When you come to think about it, the society of today has significantly improved when it comes to gender equality, the times where “football is for boys”, and, “ballet is for girls” is no longer apparent in our day-to-day lives.
Consequently, the overall impact of women’s football on our lives today is for some reason still frowned upon, with the media and general public promoting inequality and sexism, regardless of the fact that this is a sport for everyone to love. But, when you turn to the situation as a whole, you begin to realise that women’s football is on the rise – and will continue to be so.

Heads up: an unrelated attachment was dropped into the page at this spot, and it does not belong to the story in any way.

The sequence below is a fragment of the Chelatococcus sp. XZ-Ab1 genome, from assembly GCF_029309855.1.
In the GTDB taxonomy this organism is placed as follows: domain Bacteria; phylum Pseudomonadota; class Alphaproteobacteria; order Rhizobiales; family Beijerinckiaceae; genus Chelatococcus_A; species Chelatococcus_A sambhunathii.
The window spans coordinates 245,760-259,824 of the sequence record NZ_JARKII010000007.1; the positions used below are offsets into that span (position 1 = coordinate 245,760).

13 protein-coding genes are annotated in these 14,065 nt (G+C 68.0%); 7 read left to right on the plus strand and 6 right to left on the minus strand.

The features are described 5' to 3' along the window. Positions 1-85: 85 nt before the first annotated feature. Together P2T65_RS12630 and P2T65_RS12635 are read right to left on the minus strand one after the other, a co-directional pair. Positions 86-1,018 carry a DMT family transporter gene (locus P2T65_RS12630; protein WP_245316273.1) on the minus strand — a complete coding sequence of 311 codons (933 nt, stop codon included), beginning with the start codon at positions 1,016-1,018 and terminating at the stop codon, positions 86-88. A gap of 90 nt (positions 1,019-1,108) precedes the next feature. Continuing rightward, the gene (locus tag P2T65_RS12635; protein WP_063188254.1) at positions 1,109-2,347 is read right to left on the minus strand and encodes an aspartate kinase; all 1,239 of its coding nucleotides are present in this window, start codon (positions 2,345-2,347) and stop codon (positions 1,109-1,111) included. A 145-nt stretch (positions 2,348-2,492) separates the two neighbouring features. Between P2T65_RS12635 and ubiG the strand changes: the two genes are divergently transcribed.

2012 proved to be an important stepping stone for the future of women’s football, the Football Association launched a plan to help improve the game over the next five years and make it the second most played sport in the country – only being second to men’s football. Also, the GB Women’s football team smashed TV and attendance records where they finished in a respectful quarter-finals position. They started to develop the Women’s Super League as well as make more women’s matches live on television.
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